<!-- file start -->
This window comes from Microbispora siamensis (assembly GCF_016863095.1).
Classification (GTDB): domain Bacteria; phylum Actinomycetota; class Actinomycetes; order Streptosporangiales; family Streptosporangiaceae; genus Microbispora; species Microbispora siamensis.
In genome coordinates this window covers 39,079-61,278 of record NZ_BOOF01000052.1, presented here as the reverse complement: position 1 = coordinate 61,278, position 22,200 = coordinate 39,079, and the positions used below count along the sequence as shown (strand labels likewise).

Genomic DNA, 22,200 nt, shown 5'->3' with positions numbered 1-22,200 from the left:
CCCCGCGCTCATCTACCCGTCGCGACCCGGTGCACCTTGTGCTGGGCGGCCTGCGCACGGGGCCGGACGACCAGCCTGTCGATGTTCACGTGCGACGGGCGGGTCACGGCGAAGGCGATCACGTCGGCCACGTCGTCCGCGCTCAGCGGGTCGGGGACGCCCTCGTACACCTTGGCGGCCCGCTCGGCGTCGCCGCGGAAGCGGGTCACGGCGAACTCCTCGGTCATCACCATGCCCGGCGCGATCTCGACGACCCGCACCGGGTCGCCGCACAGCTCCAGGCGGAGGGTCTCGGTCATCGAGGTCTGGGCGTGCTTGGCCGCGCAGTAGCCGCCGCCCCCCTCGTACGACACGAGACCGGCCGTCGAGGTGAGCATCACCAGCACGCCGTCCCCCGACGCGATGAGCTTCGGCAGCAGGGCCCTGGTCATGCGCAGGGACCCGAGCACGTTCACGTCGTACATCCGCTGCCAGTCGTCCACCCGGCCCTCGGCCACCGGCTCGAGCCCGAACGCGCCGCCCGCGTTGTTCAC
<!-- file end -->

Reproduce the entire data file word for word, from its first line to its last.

This window comes from Microbispora siamensis (assembly GCF_016863095.1).
Classification (GTDB): domain Bacteria; phylum Actinomycetota; class Actinomycetes; order Streptosporangiales; family Streptosporangiaceae; genus Microbispora; species Microbispora siamensis.
In genome coordinates this window covers 39,079-61,278 of record NZ_BOOF01000052.1, presented here as the reverse complement: position 1 = coordinate 61,278, position 22,200 = coordinate 39,079, and the positions used below count along the sequence as shown (strand labels likewise).

Genomic DNA, 22,200 nt, shown 5'->3' with positions numbered 1-22,200 from the left:
CCCCGCGCTCATCTACCCGTCGCGACCCGGTGCACCTTGTGCTGGGCGGCCTGCGCACGGGGCCGGACGACCAGCCTGTCGATGTTCACGTGCGACGGGCGGGTCACGGCGAAGGCGATCACGTCGGCCACGTCGTCCGCGCTCAGCGGGTCGGGGACGCCCTCGTACACCTTGGCGGCCCGCTCGGCGTCGCCGCGGAAGCGGGTCACGGCGAACTCCTCGGTCATCACCATGCCCGGCGCGATCTCGACGACCCGCACCGGGTCGCCGCACAGCTCCAGGCGGAGGGTCTCGGTCATCGAGGTCTGGGCGTGCTTGGCCGCGCAGTAGCCGCCGCCCCCCTCGTACGACACGAGACCGGCCGTCGAGGTGAGCATCACCAGCACGCCGTCCCCCGACGCGATGAGCTTCGGCAGCAGGGCCCTGGTCATGCGCAGGGACCCGAGCACGTTCACGTCGTACATCCGCTGCCAGTCGTCCACCCGGCCCTCGGCCACCGGCTCGAGCCCGAACGCGCCGCCCGCGTTGTTCAC